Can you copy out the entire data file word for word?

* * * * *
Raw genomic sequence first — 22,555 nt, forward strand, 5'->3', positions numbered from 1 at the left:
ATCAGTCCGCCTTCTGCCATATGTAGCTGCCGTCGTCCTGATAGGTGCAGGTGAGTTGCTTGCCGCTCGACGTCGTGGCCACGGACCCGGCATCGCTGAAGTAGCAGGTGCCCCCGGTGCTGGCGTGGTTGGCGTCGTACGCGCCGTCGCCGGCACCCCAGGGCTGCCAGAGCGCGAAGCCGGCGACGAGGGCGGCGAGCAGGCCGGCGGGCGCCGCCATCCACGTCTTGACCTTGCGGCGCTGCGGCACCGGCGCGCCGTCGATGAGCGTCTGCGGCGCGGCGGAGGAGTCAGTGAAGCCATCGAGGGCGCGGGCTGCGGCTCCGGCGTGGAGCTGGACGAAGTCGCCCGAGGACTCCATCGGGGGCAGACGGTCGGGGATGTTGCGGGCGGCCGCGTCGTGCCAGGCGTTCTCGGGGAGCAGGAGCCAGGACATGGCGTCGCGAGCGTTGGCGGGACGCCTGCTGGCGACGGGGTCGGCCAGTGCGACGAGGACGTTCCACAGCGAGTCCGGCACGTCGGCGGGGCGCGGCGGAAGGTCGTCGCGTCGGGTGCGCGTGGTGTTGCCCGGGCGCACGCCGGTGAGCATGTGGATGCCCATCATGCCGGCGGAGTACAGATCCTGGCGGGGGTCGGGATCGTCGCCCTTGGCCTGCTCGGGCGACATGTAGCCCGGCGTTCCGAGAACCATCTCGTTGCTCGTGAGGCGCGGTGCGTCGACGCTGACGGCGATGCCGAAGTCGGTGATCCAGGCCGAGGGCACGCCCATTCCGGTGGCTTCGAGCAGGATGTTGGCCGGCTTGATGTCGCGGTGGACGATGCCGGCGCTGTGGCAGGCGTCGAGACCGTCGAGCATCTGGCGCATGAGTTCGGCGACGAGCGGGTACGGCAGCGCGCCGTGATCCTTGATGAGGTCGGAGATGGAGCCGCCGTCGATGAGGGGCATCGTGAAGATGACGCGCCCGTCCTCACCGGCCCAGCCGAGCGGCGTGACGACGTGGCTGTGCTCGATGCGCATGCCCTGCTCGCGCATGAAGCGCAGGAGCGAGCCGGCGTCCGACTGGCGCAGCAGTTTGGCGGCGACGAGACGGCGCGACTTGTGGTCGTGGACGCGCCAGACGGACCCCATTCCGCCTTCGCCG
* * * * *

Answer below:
Raw genomic sequence first — 22,555 nt, forward strand, 5'->3', positions numbered from 1 at the left:
ATCAGTCCGCCTTCTGCCATATGTAGCTGCCGTCGTCCTGATAGGTGCAGGTGAGTTGCTTGCCGCTCGACGTCGTGGCCACGGACCCGGCATCGCTGAAGTAGCAGGTGCCCCCGGTGCTGGCGTGGTTGGCGTCGTACGCGCCGTCGCCGGCACCCCAGGGCTGCCAGAGCGCGAAGCCGGCGACGAGGGCGGCGAGCAGGCCGGCGGGCGCCGCCATCCACGTCTTGACCTTGCGGCGCTGCGGCACCGGCGCGCCGTCGATGAGCGTCTGCGGCGCGGCGGAGGAGTCAGTGAAGCCATCGAGGGCGCGGGCTGCGGCTCCGGCGTGGAGCTGGACGAAGTCGCCCGAGGACTCCATCGGGGGCAGACGGTCGGGGATGTTGCGGGCGGCCGCGTCGTGCCAGGCGTTCTCGGGGAGCAGGAGCCAGGACATGGCGTCGCGAGCGTTGGCGGGACGCCTGCTGGCGACGGGGTCGGCCAGTGCGACGAGGACGTTCCACAGCGAGTCCGGCACGTCGGCGGGGCGCGGCGGAAGGTCGTCGCGTCGGGTGCGCGTGGTGTTGCCCGGGCGCACGCCGGTGAGCATGTGGATGCCCATCATGCCGGCGGAGTACAGATCCTGGCGGGGGTCGGGATCGTCGCCCTTGGCCTGCTCGGGCGACATGTAGCCCGGCGTTCCGAGAACCATCTCGTTGCTCGTGAGGCGCGGTGCGTCGACGCTGACGGCGATGCCGAAGTCGGTGATCCAGGCCGAGGGCACGCCCATTCCGGTGGCTTCGAGCAGGATGTTGGCCGGCTTGATGTCGCGGTGGACGATGCCGGCGCTGTGGCAGGCGTCGAGACCGTCGAGCATCTGGCGCATGAGTTCGGCGACGAGCGGGTACGGCAGCGCGCCGTGATCCTTGATGAGGTCGGAGATGGAGCCGCCGTCGATGAGGGGCATCGTGAAGATGACGCGCCCGTCCTCACCGGCCCAGCCGAGCGGCGTGACGACGTGGCTGTGCTCGATGCGCATGCCCTGCTCGCGCATGAAGCGCAGGAGCGAGCCGGCGTCCGACTGGCGCAGCAGTTTGGCGGCGACGAGACGGCGCGACTTGTGGTCGTGGACGCGCCAGACGGACCCCATTCCGCCTTCGCCG